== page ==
The story below is from our December/November 2015 issue. For the DIGITALLY ENHANCED VERSION, download our FREE iOS app or view our digital edition for FREE today!
The Goldilocks principle doesn’t apply better to many things than it does to downtown Roanoke. C’mon along for a stroll through a perfectly sized urban area.
The mayor of a small southern city once told me that the health of any metropolis can be found in the pulse of its downtown. It is what people will feel for when deciding whether or not to move to an area.
I love downtowns. Downtown is where art, music, history, food, shopping and open spaces become threads of a story. From the hands of citizens with vision, the threads weave into a beautiful tale unique to the region and its residents.
As I’ve measured the mayor’s words against my own experiences, I see that not all downtowns tell their stories well. The only way I can think to explain how this happens is through the eyes of the discerning little Goldilocks, whose impeccable tastes drove her to search and search until she found that which was “just right.” That which made her want to stay.
You see, some downtowns are just too big. They are too loud with too much traffic. The buildings are too tall causing claustrophobia. They are expensive, causing one inner turmoil about the efficacy of paying $15 to park so you can go pay $15 for a museum’s new exhibition. And then have to buy lunch at the museum’s cafe (overpriced fast food) because of all the extra time you will spend driving, parking and walking to the far end of the museum on the third floor to see the exhibit…some downtowns are just too big.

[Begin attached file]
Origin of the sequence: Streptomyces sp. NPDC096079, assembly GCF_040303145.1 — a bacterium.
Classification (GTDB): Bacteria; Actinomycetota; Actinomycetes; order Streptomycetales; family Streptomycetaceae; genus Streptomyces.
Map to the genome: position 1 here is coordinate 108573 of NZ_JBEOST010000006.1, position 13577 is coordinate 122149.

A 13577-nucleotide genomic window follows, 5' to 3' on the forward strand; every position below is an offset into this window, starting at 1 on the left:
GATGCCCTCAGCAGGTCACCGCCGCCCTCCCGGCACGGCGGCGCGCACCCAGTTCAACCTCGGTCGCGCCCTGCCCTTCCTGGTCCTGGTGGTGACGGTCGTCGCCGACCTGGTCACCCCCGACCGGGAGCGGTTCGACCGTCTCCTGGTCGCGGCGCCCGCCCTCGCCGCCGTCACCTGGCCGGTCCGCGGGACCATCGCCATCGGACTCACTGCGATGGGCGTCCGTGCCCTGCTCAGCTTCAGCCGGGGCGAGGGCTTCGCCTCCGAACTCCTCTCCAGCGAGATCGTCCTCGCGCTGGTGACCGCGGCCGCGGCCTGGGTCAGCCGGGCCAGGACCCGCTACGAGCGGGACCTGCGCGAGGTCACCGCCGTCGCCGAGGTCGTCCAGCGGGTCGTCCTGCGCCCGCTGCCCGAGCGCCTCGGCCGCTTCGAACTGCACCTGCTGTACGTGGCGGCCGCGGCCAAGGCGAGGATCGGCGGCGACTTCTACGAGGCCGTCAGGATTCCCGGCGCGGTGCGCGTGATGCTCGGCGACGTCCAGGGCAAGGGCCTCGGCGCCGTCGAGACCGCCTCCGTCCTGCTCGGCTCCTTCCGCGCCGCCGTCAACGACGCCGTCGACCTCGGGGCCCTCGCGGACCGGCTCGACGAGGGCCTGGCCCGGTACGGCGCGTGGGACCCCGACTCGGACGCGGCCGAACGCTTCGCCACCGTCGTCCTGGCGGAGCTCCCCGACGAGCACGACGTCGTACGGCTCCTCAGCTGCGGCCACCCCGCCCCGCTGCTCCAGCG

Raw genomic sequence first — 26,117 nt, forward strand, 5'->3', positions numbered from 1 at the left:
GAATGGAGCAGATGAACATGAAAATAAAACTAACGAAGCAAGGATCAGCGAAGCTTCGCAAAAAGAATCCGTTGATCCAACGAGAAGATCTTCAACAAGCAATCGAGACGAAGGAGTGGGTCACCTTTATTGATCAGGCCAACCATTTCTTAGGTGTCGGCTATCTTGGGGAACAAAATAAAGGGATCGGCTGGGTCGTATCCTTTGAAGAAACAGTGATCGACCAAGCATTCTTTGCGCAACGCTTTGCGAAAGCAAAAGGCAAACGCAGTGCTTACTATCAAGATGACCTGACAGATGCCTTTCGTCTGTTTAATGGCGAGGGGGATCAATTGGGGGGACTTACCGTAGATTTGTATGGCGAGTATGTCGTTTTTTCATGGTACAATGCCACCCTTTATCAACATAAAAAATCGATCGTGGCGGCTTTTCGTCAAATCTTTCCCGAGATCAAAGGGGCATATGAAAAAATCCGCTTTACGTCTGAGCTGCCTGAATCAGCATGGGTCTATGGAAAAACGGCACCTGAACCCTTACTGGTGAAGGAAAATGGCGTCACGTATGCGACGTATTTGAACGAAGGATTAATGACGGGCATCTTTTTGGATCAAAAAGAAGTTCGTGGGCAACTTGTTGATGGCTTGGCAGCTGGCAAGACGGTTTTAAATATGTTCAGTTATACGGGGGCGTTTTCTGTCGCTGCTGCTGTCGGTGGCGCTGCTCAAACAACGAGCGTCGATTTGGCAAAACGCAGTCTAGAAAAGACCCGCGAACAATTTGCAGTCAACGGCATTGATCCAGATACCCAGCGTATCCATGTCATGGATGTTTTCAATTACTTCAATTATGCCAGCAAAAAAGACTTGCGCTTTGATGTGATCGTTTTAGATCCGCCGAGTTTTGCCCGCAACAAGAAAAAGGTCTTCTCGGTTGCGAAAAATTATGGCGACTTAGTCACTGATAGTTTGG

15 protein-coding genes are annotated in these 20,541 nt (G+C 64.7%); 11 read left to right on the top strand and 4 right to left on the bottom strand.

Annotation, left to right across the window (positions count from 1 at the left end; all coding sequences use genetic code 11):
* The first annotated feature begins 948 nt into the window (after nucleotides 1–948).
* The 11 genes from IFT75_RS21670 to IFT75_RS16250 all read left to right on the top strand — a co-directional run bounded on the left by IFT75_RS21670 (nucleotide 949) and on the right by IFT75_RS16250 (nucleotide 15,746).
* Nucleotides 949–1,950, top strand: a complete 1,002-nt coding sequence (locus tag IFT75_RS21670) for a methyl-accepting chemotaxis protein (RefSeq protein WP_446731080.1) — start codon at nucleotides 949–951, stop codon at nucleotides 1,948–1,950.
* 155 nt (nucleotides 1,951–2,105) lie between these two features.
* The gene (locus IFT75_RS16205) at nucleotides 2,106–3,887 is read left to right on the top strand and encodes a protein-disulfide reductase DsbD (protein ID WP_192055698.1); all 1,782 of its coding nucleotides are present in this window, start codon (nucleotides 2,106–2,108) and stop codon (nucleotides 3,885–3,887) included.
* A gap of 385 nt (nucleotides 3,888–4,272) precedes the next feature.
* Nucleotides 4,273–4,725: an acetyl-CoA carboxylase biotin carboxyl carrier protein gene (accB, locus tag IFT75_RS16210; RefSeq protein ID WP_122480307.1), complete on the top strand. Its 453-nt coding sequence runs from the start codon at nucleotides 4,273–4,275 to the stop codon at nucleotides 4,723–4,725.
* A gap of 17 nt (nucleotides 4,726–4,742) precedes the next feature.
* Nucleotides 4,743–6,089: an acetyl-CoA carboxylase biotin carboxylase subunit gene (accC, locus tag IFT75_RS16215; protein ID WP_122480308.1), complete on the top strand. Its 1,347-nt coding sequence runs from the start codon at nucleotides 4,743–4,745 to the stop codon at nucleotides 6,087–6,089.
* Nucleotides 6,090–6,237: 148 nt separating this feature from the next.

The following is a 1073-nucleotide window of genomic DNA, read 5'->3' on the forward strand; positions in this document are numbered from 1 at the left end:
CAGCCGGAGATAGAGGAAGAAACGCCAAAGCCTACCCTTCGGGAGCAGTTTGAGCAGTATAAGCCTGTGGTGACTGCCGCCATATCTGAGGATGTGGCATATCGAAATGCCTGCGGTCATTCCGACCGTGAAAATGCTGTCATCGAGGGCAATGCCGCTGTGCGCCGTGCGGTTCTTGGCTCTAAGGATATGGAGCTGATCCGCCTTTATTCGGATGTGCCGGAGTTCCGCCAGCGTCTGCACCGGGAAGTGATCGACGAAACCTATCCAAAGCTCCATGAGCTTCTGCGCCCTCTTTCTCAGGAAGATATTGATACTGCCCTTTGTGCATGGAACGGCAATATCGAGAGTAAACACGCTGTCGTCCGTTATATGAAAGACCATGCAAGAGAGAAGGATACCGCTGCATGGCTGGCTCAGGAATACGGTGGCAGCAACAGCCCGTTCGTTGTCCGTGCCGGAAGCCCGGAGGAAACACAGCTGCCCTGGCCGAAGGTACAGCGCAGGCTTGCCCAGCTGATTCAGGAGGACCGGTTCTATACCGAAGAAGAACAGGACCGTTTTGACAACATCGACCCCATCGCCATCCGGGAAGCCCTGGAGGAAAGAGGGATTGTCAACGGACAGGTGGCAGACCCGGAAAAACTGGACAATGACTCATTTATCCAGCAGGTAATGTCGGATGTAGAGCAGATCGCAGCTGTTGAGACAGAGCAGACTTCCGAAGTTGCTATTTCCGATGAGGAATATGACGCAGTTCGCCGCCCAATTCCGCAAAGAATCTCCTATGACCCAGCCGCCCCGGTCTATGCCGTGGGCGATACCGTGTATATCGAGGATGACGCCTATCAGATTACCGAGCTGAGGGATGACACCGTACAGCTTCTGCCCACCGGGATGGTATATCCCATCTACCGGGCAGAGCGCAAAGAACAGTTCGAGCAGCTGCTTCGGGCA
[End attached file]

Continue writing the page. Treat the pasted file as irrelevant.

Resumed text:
But then, some downtowns are too small. The stores are too few and spread too far apart. Each one might be filled with the right measure of chintz and kitschy to fresh and pop, but probably not. Even if they are, they will inevitably be seven blocks apart with five pawn shops and three nightclubs positioned in-between. And forget about museums. The downtown is too small.
Then there is Roanoke. Downtown Roanoke is not too big. Nor is it too small. I can shop from the Taubman to the end of Market, or Williamson to Jefferson and the many blocks between, all before noon. Or, I can spend an entire day (usually a Saturday) following multiple threads of Roanoke’s tale. I mosey between street vendors and storefronts. I visit the Taubman’s new art exhibit and on my way, I look for some interesting piece of architecture or painted wall sign I haven’t yet noticed. I enjoy an outdoor lunch (probably at City Market) while I watch people and listen to live music. I might even walk through Elmwood Park and admire the outdoor sculptures—though I’ve seen them before—on my way to sit under the Japanese Magnolia that has been growing in downtown Roanoke since 1856—before Roanoke was Roanoke or downtown was even downtown.
I will sit in the magnolia’s shade and notice the knots and hollows in the elderly tree’s trunk and branches. I will imagine Roanoke before earth movers and concrete. I will watch more people and notice they move faster than those at the Square. They are part of the downtown scene and story, but in a different way. I will have time to think about this and appreciate it, because downtown Roanoke is not too big, and it is not too small. As far as size goes, downtown Roanoke is just right.